Total American consumer debt increased at an annual rate of 7.5 percent in the fourth quarter of last year, a huge rise that indicates U.S. economic growth is again being fueled by borrowing.
According to a report from the Federal Reserve, credit card debt jumped 4.5 percent to $801 billion after shrinking 2 percent the previous quarter. The resurgence of auto sales pushed non-credit card consumer debt up at an annual rate of 9 percent to $1,697 billion. In total, consumer credit increased by $19.3 billion to $2.5 trillion.
The willingness of consumers to take on more long-term debt - like car loans - indicates growing confidence in the economy. Sales of cars and light trucks totaled 12.8 million for all of 2011, a 10 percent increase from the year before, according to researcher Autodata Corp. This trend has continued into the new year. Excluding the period of the "cash for clunkers" program, January was the best month for U.S. car sales since May 2008.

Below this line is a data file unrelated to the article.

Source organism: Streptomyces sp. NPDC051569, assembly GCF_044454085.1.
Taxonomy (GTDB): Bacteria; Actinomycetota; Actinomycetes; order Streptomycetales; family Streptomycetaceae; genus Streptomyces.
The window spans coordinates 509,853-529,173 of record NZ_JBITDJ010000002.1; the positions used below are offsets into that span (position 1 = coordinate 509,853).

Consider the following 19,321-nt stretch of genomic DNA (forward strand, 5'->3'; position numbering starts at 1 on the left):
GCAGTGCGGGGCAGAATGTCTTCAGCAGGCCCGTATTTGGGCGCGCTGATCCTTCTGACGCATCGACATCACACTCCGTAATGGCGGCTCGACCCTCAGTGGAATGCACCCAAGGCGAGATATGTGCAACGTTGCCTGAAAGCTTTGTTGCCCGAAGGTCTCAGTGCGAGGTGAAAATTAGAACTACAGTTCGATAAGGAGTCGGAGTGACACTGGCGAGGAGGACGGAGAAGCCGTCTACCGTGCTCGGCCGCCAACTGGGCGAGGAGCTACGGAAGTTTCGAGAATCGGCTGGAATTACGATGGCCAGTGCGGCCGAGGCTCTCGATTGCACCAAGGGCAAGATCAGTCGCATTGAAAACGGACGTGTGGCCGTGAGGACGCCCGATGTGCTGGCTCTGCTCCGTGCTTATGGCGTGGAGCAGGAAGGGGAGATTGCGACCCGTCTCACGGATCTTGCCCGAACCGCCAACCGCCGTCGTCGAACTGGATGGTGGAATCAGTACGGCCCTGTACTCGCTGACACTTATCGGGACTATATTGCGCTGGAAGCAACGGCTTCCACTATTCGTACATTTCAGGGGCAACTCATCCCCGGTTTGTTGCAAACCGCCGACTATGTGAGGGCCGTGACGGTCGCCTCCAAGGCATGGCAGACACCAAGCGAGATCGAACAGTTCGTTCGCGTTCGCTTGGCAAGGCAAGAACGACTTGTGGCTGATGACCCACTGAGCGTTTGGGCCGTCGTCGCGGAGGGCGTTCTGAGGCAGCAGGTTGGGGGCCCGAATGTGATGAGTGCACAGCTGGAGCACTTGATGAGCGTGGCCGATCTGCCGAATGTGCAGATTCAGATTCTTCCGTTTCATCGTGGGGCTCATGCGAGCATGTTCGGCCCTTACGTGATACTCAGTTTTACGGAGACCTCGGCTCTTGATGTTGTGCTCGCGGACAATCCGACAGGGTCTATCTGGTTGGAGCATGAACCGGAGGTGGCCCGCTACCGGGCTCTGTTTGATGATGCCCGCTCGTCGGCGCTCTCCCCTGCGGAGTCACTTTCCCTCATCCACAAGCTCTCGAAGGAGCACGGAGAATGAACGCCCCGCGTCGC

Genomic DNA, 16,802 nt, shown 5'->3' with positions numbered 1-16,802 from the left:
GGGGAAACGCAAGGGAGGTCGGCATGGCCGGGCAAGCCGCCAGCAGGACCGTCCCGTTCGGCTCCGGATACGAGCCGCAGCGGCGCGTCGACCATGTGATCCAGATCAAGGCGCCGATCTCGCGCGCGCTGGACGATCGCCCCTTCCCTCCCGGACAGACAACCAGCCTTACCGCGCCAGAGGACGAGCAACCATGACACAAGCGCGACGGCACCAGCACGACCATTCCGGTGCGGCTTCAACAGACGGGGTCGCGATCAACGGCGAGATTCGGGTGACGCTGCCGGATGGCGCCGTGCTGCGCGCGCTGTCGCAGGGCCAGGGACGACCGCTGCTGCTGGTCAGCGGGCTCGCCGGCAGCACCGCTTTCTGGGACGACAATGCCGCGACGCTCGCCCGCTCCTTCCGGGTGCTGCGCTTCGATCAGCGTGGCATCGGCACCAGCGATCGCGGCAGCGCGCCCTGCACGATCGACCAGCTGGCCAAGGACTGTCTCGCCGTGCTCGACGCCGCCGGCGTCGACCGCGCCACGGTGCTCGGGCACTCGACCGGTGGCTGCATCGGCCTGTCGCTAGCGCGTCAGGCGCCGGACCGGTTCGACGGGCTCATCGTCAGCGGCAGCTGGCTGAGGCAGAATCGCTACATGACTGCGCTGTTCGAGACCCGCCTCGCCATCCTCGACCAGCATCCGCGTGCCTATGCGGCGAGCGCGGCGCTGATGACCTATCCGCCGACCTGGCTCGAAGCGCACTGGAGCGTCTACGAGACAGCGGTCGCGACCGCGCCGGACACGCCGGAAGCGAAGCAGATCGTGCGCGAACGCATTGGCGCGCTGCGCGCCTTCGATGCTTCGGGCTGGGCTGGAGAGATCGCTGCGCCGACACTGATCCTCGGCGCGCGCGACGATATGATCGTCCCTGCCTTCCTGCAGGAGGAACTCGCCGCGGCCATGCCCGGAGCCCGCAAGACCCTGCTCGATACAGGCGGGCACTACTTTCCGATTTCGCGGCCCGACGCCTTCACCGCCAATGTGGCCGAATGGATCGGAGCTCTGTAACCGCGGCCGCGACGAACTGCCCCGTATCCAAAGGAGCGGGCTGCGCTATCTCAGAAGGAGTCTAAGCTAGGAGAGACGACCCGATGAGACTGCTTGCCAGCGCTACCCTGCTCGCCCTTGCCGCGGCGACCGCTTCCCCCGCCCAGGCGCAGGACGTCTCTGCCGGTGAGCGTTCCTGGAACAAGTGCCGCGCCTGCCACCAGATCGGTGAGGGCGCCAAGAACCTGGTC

Consumer confidence is so far running ahead of economic reality. All this spending has yet to be reflected in the economy. Initial government figures show the nation's GDP grew at an anemic annual rate of 2.8 percent in the last three months of 2011.
While people are keeping up with their credit card payments, it is coming at a cost.last year because U.S. consumers were able to make payments on time, according to Equifax. Bank credit card write-offs dropped 39 percent from 2010 to 5.53 percent, while retail credit card write-offs dropped 26 percent, to 8.4 percent. With wages stagnant, at best, this has meant people are spending down their savings. The U.S. personal savings rate dropped from about 5.5 percent at the start of 2011 to about 4 percent by the end of the year.
Wages have been stagnant in the U.S. for years and unless consumers start seeing some real improvement in their earnings soon, this could wind up being an unsustainable credit-card based recovery.